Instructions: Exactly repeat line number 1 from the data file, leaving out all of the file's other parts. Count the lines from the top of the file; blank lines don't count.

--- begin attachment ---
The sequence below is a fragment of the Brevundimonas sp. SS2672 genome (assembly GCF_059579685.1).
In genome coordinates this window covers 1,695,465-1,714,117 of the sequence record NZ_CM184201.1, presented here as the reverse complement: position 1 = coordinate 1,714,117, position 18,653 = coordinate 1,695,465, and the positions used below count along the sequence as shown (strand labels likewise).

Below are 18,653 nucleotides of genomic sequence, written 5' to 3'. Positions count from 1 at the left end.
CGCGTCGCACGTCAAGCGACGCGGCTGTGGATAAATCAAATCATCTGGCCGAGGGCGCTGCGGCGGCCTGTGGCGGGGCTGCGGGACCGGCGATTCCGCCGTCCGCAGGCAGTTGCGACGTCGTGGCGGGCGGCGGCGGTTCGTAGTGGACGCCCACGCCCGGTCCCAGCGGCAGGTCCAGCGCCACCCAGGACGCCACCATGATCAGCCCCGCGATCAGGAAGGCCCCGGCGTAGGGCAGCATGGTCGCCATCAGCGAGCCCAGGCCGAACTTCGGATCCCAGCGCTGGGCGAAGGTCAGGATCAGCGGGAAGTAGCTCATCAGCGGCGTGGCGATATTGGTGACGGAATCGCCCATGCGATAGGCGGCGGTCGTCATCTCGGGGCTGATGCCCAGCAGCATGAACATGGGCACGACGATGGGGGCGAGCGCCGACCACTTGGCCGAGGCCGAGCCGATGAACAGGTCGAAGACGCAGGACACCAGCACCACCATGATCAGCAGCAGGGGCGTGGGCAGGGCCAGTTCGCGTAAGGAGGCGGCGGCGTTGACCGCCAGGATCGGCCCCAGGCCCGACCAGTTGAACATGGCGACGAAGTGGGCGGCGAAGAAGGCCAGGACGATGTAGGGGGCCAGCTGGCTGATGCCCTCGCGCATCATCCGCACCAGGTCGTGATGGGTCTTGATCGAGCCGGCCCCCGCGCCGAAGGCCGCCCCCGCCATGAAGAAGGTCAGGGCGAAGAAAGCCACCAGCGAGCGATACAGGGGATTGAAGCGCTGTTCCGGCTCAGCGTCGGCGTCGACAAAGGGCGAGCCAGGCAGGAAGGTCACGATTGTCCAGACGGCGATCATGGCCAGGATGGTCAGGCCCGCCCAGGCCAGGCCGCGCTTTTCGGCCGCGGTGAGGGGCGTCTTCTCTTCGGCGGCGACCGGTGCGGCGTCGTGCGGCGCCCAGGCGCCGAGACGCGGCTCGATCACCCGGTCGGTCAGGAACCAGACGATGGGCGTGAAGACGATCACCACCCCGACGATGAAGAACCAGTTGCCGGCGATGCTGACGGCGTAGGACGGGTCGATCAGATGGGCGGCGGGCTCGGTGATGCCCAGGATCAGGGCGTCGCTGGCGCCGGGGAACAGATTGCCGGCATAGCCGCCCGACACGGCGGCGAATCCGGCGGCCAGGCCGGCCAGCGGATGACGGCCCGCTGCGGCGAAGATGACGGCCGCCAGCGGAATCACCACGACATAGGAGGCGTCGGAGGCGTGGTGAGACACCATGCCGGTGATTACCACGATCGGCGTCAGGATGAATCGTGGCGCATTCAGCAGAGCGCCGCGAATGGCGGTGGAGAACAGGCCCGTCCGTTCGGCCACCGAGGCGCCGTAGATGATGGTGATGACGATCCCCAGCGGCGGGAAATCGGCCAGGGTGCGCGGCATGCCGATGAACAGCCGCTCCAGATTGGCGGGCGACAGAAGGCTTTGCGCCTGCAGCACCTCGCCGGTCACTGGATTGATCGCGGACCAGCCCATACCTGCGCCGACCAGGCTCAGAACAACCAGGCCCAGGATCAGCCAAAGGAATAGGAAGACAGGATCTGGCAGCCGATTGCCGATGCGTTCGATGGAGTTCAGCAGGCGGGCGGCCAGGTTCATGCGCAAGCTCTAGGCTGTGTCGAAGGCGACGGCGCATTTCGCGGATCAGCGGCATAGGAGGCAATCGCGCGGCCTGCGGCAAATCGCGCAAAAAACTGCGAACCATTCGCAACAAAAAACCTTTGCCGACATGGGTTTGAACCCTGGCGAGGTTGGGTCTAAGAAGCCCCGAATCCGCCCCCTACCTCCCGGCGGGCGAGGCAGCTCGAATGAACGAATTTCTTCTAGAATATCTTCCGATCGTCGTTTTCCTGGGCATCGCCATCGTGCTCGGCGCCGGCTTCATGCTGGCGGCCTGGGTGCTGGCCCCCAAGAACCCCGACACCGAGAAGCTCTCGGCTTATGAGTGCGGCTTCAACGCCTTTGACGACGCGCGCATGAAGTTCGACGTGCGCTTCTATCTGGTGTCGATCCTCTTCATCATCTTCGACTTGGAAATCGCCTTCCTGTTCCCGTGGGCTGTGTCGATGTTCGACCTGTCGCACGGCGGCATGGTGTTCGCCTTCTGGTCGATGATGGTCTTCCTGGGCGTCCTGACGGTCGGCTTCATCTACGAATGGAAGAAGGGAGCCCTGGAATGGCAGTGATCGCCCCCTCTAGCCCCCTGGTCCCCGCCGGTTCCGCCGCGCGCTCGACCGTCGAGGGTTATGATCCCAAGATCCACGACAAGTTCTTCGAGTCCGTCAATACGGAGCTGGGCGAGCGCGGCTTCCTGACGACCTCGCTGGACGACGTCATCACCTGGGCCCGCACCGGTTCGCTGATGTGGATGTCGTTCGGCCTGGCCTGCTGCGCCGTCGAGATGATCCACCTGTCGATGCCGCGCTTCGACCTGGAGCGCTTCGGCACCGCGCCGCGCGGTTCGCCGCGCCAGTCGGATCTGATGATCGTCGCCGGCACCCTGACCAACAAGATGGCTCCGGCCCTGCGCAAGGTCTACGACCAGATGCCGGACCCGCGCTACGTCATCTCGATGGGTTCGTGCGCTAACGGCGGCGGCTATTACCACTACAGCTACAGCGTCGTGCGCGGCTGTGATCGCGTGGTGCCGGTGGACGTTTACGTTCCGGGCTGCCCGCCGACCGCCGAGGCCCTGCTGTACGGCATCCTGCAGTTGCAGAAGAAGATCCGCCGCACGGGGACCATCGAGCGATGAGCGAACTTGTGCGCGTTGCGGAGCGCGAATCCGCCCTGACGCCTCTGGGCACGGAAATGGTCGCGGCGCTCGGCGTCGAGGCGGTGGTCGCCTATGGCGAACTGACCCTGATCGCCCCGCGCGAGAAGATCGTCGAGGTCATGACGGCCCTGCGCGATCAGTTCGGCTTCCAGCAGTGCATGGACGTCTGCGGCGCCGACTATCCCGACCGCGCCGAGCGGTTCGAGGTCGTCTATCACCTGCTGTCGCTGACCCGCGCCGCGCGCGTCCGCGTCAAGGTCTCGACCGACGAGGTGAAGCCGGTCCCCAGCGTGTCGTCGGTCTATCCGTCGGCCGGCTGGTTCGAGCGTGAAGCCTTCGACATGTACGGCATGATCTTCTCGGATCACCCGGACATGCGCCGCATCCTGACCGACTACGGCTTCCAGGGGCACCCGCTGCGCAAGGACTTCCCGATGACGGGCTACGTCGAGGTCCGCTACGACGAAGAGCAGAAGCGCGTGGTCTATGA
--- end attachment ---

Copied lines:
The sequence below is a fragment of the Brevundimonas sp. SS2672 genome (assembly GCF_059579685.1).